A ceramic honeycomb air filter developed by a research team from Corning SAS, France, has won the EU Horizon Prize on Materials for Clean Air. The new type of outdoor filter could cut city air pollution levels.
The European Commission announced the winner of the EU Horizon Prize on Materials for Clean Air, yesterday at the Innovative Industries for Smart Growth Conference in Vienna, Austria. A ceramic honeycomb air filter developed by a research team from Corning SAS, France, won the €3 million award, funded by the EU’s research and innovation programme.
Led by Dr Jean-Jacques Theron, materials director at the Corning European Technology Center, the team has developed a filter adapting to the company’s existing technology, that can remove up to 95% of fine particulate matter from the air and maintain it below the World Health Organisation air quality guidelines. Their invention can reduce the concentration of particulate matter in cities, both indoors and outdoors. For indoor treatment, the solution can be combined with existing air ventilation systems. Outdoors, a modular kiosk-sized system can be placed in highly polluted areas, or close to schools or hospitals.
Dr Theron said that he was inspired by colleagues working in the company’s Chinese lab. “It is very well known that particulate pollution levels in Chinese urban areas can sometimes be pretty high,” he said. “There are some places where you cannot even see 10 metres ahead of you. It seems not to be that bad in Europe, but when you start to dig into the data – especially (when you look at) fine and ultrafine particles, some of them are not even visible but they have a detrimental effect to the health.”
According to the World Health Organization, air pollution currently poses the biggest environmental risk to human health. In its new report, Air Pollution and Child Health: Prescribing Clean Air, WHO have revealed that toxic polluted air is having a calamitous impact on billions of children around the world. Every day around 93% of the world’s children under the age of 15 years (1.8 billion children) are breathing air that is so polluted it puts their health and development at serious risk, leading to hundreds of thousands of deaths.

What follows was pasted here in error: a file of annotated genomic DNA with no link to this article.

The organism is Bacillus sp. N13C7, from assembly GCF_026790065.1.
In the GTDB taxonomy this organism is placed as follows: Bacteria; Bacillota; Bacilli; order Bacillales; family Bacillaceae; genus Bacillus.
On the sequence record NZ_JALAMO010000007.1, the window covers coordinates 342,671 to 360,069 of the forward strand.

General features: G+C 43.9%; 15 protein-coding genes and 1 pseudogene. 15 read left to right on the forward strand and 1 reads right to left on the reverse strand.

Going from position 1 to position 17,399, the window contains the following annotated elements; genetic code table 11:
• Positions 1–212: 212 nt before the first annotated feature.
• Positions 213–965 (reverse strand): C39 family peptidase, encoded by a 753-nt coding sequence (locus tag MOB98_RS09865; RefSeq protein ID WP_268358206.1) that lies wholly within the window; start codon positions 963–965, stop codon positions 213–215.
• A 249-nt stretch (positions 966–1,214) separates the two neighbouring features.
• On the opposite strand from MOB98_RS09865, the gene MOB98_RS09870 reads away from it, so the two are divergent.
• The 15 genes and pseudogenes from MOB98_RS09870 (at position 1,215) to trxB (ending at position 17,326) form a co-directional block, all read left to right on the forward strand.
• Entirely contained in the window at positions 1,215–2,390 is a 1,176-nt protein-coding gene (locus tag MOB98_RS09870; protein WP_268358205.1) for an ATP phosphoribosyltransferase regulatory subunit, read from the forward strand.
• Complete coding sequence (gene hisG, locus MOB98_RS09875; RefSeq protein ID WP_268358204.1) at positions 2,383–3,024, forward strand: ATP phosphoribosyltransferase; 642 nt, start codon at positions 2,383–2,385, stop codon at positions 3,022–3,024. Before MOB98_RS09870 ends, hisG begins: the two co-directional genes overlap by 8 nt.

Carlos Moedas, Commissioner for Research, Science and Innovation said, “In many European cities, air pollution is a major concern for citizens because it affects their health and causes environmental problems. The innovative solution developed by Dr Theron and his team will contribute to decrease the concentration of particulate matter particularly in highly contaminated urban areas.”
To tackle the problem, Theron’s team decided to adapt a filter designed to capture vehicle emissions so that it could clean the air of particulates. In line with the prize criteria, they had to ensure that it was sustainable, compatible with the environment and affordable.
“We adapted and developed the filter concept which was initially invented at Corning for mobile emissions. The main challenge here, and one of the reasons why we could not just stick it outside, is the large diversity of particles for outdoor applications – dust, fly ash, smoke, aerosols, fumes, mist and condensing vapours – versus the ones from mobile emissions – soot particles from internal combustion engine emissions,” said Theron.
The key to the filter is the honeycomb design and ceramic materials. As air passes through the structure, particulate matter sticks to the walls, leaving clean air to be expelled. The structure is geared to obtain a very large filtration area over a very small space, according to the team. “The ceramics are important firstly because we have the opportunity to manipulate them into honeycomb structures and secondly because the ceramic is porous, which enables it to capture the finer particles,” said Theron. The material that forms the filter is called cordierite – it’s made from a blend of clay, alumina, talc and silica. “These are all-natural inorganic materials,” Theron said. Cordierite has a high melting point, which makes it very durable.
The combination of material and design leads to a highly effective filtration system. The design of the final system is still being finalised, but a full-size unit could be around 10 metres tall and deliver 3.6 million cubic metres of purified air every day. The researchers will use some of their prize money to work out how many units would be needed to ensure clean air in a given area, and the stations will be designed to adapt to various pollution levels so the strength of the filtration process can be adjusted.
The technology is still in the prototype phase, but the money from the Horizon Prize will go towards getting it onto the market, hopefully in time for the 2024 Olympic Games in Paris. Theron envisages that the filters will be officially launched at the Olympics, and the stations could be placed in the Olympic Village, with the goal of providing the athletes with a source of high-quality purified air.